It is not often that an airline stock sets the market alight, but that is exactly what the surge in easyJet’s share price since the third quarter of last year has done. Back then, it was trading at just above the 120p mark. It is now changing hands at around 300p.
The reason for this massive increase is not hard to fathom.
There is little doubt then about the main reason for the increase in the share price. While easyJet’s new investor relations team may be doing a better job of managing expectations, the airline’s financial performance has been solid rather than spectacular. It is the prospect of a takeover that has got the market excited.
When FL first started to buy into easyJet, few saw any rationale in the move, other than the fact that, in hindsight, it was a good financial investment. Indeed, if FL sold out today, it would make a handsome profit.
Most analysts are still sceptical that a successful takeover could be launched, but could they be wrong? FL is one of three Icelandic companies, run by fiercely competitive entrepreneurs, who have been trying to outdo each other on the acquisition trail. These are Hannes Smarason, chairman of FL Group; Magnus Thorsteinsson, chairman of Avion; and Palmi Haraldsson and Johannes Kristinsson, who control Fons Eignarhaldsfelag.
Avion, the parent of wet-lease company Air Atlanta and UK charter operator Excel Airways, has just taken a stake in US charter airline Casino Express.
Fons Eignarhaldsfelag, meanwhile, is in the process of adding
The owners of the three companies are fiercely competitive with each other, and Fons Eignarhaldsfelag’s rapid build up of a low-cost presence in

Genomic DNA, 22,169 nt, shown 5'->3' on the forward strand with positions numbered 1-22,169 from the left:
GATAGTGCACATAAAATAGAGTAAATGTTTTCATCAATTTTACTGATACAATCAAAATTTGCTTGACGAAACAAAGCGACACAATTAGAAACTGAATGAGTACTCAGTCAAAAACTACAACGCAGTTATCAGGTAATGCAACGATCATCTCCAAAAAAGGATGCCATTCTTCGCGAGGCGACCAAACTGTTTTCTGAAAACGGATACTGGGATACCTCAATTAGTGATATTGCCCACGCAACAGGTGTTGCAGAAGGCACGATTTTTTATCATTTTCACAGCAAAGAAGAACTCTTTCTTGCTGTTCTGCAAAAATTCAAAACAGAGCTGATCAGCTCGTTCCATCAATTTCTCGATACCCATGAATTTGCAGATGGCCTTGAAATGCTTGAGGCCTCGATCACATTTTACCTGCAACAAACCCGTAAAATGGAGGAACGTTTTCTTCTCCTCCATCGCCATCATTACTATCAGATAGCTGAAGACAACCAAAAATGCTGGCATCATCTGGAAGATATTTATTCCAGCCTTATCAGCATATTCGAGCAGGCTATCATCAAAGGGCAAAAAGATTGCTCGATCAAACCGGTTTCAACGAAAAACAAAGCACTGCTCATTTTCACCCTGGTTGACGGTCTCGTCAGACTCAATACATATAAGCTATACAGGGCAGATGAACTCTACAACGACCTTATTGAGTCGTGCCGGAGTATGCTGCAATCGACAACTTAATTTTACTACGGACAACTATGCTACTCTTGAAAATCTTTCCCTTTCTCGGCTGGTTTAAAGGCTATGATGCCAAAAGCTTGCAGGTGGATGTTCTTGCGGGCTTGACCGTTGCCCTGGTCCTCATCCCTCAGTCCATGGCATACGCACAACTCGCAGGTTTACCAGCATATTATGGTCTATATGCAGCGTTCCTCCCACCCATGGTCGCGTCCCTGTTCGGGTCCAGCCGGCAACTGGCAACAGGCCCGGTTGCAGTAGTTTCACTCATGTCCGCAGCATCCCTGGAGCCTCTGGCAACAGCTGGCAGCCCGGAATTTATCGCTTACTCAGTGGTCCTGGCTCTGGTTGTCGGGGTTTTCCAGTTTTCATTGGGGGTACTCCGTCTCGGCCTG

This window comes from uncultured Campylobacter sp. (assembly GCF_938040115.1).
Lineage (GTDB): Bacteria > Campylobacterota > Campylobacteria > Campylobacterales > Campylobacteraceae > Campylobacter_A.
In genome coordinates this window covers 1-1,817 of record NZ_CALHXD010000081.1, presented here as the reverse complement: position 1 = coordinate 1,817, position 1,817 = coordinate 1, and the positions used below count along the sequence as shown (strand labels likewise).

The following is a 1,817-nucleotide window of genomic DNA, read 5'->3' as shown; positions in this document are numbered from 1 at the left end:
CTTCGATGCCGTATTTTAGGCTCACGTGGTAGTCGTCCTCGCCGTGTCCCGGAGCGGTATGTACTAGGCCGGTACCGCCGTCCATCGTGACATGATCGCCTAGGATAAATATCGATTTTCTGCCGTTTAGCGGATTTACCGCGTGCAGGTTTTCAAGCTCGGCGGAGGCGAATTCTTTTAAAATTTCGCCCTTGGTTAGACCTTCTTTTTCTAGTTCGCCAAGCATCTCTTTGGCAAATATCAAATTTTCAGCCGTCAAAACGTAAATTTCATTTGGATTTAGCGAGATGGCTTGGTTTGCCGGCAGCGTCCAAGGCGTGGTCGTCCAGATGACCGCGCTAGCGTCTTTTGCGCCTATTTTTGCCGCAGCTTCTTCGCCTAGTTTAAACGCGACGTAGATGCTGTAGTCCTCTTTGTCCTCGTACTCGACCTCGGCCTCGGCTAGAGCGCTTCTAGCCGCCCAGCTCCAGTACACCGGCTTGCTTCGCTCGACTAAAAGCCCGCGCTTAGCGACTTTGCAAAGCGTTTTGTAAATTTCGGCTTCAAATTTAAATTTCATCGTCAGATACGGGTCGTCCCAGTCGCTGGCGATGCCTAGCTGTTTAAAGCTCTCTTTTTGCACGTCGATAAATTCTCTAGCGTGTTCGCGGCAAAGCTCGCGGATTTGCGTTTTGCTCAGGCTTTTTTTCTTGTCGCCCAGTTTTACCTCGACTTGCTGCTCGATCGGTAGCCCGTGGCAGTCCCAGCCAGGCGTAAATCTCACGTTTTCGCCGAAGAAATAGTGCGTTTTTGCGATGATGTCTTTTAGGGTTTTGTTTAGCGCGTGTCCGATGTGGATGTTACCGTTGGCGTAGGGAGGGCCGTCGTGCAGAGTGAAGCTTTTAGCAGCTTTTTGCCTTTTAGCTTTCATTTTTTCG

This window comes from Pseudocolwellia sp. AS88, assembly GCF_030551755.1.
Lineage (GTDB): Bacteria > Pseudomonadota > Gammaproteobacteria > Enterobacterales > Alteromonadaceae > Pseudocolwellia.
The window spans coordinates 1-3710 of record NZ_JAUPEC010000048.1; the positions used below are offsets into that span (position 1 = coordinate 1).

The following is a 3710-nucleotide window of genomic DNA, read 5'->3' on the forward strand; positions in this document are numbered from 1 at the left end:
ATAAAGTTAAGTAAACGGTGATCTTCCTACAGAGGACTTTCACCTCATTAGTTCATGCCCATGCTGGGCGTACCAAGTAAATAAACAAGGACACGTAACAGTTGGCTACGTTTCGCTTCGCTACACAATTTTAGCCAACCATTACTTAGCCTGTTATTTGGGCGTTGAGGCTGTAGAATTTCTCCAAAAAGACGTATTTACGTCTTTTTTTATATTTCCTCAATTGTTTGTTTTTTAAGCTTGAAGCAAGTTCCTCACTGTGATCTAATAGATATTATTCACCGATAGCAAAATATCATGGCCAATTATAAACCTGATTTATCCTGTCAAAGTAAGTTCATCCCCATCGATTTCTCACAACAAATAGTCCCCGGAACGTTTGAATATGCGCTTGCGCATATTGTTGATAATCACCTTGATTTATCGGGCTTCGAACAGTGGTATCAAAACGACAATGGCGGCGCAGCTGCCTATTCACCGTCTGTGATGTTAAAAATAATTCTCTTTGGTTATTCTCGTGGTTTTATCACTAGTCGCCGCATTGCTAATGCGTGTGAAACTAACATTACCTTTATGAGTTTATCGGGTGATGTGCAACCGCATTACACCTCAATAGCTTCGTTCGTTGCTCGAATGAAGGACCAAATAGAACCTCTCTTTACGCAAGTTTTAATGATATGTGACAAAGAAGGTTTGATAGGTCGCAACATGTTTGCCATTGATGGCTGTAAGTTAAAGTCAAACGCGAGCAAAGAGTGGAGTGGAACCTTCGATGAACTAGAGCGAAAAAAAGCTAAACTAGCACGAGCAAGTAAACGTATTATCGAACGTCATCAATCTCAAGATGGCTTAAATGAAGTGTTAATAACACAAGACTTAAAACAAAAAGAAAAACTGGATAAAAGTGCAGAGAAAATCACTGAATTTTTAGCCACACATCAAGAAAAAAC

Smarason has not ruled out the possibility of buying easyJet. He told
The chances of a hostile bid being successful seem remote, however, given that easyJet founder Stelios Haji-Ioannou and his family control 41% of the carrier. As one analyst puts it, “If it’s a case of a race to the 50% mark, there will only be one winner.”
So, any bid would almost certainly have to have the blessing of Stelios in order to succeed. Stelios has said that he has no plans to sell, not surprisingly, perhaps, describing the stock as “undervalued”. Stelios, of course, has developed interests in a number of other areas and recently opened the first easyHotel. Will he be tempted to cash in his easyJet shares to support other ventures?
As well as the need to persuade Stelios to support a deal, Smarason would also have to tackle the issue of brand ownership. Stelios owns the easyJet brand, so some sort of arrangement would have to be made here.
Then there is the little matter of strategic value. Few see much in the way of synergies. However, in the event of a successful takeover, Smarason would, if nothing else, give Thorsteinsson, Haraldsson and Kristinsson something to think about.